The Linux Setup – Yorick Peterse, GitLab

I found Yorick through the amazing Lobsters thread asking what software people use daily. I’m glad I reached out to Yorick for a few reasons. One is the love for Cinnamon. I use it on my older Linux Mint laptop and it’s a great environment (although I wish it had better built-in file searching). Another is the focus on the hardware. There’s a lot of great ergonomic details in here. And finally, I appreciate his enthusiasm for BSD. I’m not there yet either, but like Yorick, perhaps some day.

You can find more of The Linux Setup here.

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  1. Who are you, and what do you do?

    I am Yorick Peterse. I am a staff software engineer at GitLab, which is basically one level above a senior engineer. For the first few years at GitLab I focused on improving performance, but these days I focus on making it easier to ship code and release new versions of GitLab.

    Outside of the work I do for GitLab, I work on a programming language called Inko. In the past I worked on a variety of mostly Ruby-based free software projects, such as Rubinius, Pry, and Oga, an XML/HTML parser for Ruby that I created a few years ago.

    I also contributed to various other projects over the years, though most of these contributions were either small code changes, or bug reports.

  2. Why do you use Linux?

    I have been using Linux for over 15 years now, though for a while my main system of choice was a MacBook. I like and use Linux for the usual reasons: it’s free software, supports a wide array of devices, etc. I learned about Linux in the early 2000s when I was a teenager. We didn’t have a lot of money, and the computers we had were a bit dated at the time, and not really capable of running recent versions of Windows. Linux on the other hand ran just fine. I think one of the first versions of Linux I used was some old version of SUSE, followed by an early version of Ubuntu. After that I used a MacBook for a while, before switching to using Linux as my daily driver.

    I would like to one day be able to use BSD, as from the outside they seem a bit better designed and built compared to Linux. Dragonfly BSD in particular looks really interesting. Sadly, even FreeBSD (probably the most popular BSD today, if you exclude macOS) still has issues with certain setups. WiFi support in particular is a bit of a hit or miss, from what I found. While it gets better every day, I think the BSDs are still 5-10 years behind Linux when it comes to support and ease of use.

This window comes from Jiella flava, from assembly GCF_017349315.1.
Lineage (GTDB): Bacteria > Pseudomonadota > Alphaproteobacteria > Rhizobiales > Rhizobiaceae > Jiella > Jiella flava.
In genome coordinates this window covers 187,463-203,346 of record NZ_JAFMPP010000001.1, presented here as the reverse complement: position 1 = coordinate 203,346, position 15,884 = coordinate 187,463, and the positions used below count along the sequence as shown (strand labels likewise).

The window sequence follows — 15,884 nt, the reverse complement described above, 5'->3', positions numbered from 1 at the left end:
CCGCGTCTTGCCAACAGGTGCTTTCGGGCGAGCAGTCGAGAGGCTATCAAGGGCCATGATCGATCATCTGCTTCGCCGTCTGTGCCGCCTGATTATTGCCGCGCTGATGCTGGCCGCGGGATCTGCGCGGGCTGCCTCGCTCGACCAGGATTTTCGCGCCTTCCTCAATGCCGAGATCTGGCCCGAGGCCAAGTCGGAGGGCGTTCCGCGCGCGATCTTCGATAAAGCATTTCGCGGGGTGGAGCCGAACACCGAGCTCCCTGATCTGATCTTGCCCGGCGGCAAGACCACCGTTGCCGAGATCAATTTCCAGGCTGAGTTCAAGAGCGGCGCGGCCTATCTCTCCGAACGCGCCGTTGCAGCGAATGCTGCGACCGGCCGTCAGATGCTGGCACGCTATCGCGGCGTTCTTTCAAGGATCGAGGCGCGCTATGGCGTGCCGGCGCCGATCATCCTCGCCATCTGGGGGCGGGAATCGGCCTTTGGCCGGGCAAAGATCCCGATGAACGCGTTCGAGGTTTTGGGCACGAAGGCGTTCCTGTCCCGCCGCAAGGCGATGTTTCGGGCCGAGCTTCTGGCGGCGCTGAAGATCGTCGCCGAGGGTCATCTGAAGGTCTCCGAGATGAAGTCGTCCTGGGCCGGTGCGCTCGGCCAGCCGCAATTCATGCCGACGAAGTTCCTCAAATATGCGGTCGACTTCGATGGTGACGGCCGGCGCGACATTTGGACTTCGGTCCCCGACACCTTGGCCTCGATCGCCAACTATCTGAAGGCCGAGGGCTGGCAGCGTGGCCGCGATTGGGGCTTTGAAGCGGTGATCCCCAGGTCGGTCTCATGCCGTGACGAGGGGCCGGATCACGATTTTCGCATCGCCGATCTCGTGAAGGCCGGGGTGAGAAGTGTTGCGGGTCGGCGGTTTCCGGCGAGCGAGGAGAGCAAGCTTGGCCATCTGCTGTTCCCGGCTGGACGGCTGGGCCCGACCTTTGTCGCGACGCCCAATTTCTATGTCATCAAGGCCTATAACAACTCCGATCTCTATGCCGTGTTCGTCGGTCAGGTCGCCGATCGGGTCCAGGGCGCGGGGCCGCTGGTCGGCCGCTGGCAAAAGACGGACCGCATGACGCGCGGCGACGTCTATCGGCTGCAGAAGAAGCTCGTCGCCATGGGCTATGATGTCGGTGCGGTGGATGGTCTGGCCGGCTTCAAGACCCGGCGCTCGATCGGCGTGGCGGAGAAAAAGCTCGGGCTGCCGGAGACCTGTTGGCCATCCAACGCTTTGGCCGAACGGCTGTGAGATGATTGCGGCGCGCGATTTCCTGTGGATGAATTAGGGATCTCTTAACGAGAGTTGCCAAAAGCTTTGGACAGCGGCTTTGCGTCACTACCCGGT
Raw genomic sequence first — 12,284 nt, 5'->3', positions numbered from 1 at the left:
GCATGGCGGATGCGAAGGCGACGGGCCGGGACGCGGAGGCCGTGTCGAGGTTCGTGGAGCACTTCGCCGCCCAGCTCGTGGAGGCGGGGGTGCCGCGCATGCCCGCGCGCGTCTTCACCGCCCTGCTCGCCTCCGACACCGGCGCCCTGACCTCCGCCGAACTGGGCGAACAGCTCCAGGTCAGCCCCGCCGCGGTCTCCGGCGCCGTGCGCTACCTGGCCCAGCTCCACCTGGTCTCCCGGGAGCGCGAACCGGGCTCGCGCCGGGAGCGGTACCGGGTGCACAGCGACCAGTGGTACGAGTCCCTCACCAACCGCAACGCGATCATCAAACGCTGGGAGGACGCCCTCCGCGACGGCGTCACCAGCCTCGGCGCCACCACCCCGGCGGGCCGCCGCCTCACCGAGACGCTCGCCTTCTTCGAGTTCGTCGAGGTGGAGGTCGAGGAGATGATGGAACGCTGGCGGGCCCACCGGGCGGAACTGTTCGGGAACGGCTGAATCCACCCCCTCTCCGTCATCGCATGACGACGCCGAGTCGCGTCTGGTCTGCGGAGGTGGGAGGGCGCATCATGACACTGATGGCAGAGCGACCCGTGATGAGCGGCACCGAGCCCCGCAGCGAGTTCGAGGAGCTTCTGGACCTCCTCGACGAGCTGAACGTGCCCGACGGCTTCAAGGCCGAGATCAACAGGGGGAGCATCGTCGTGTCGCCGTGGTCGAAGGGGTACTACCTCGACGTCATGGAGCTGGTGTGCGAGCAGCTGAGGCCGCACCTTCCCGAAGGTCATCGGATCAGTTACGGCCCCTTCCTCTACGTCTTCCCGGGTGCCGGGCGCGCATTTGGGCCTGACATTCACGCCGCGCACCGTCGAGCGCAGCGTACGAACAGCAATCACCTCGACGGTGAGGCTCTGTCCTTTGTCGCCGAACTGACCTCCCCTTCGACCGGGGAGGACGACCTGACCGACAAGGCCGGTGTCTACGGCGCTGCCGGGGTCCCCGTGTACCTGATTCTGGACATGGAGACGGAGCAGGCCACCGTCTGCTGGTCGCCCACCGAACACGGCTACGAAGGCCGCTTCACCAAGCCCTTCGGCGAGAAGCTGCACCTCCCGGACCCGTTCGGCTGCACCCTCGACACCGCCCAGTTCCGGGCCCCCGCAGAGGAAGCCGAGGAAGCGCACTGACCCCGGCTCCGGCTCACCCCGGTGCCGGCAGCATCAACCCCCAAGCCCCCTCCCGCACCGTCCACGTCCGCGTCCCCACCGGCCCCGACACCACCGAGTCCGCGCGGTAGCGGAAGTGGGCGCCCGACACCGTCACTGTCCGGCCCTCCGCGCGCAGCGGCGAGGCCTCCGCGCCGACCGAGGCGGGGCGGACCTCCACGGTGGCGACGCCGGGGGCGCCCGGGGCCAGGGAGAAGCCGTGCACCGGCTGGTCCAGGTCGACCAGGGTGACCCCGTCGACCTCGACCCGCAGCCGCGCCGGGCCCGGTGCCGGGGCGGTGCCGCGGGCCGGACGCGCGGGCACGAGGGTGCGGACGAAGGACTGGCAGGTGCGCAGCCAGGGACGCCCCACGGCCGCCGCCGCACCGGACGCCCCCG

3. What distribution do you run on your main desktop/laptop?

    I use Arch Linux on both my laptop and desktop. I think I have been using Arch for about seven years now. Arch Linux gives you a reasonable amount of flexibility, but without making it difficult to get a system up and running. With that said, I don’t feel very strongly about the choice of distribution; I just use whatever works best for me.

  4. What desktop environment do you use and why do you use it?

    I currently use Cinnamon, and before that I used Xfce for many years. I moved away from Xfce because at the time it did not support HiDPI displays. It was also a bit clunky here and there. I like Cinnamon because it’s more lightweight compared to GNOME and KDE, while still offering the features that I need.

    I have played with Plasma, Sway, and a few other desktop environments over the years, but I keep coming back to Cinnamon.

  5. What one piece of Linux software do you depend upon? Why is it so important?

    (Neo)Vim. I have been a Vim user for 10 years now, and I can not live without it. Besides using it to write code, I also use it for composing emails, taking notes, and managing my personal Wiki; basically anything that involves working with text. I suppose that after all these years I still have not learned how to exit Vim 😉

  6. What kind of hardware do you run this setup on?

    I have two computers running Linux: a Thinkpad X1 Carbon 3rd generation, and a desktop computer. The desktop comes with an AMD Ryzen 1600X, 8GB DDR4 RAM, and 250GB SSD storage. The disk is encrypted using LUKS. For the GPU I use a cheap Radeon RX 550.

    My keyboard is an Ergodox Ez, using a modified version of the Colemak layout. Before that I was using a HHKB Pro 2. I switched to the Ergodox as regular keyboards give me serious wrist pain after about an hour or so of use. Learning both a new keyboard and layout has so far taken several months, but it was definitely worth the trouble. For the laptop I just use the built-in QWERTY keyboard, as there is no nice way of getting my custom layout to work on it.

    My mouse is a Logitech MX Ergo trackball. I have used regular mice, vertical mice, and various trackballs over the years. The MR Ergo is so far the best mouse I have used. I tried some of the big trackballs, but they push my wrist in an awkward position; causing serious pain after only a few hours of use.

    Both computers run the same software. I mostly use my desktop, only using the laptop when I am traveling, or just don’t feel like sitting behind a desk in the evening.

  7. Will you share a screenshot of your desktop?

    Yes! It is attached. I have also included a photo of my physical desktop environment.

Interview conducted September 25, 2019


The Linux Setup is a feature where I interview people about their Linux setups. The concept is borrowed, if not outright stolen, from this site. If you’d like to participate, drop me a line.

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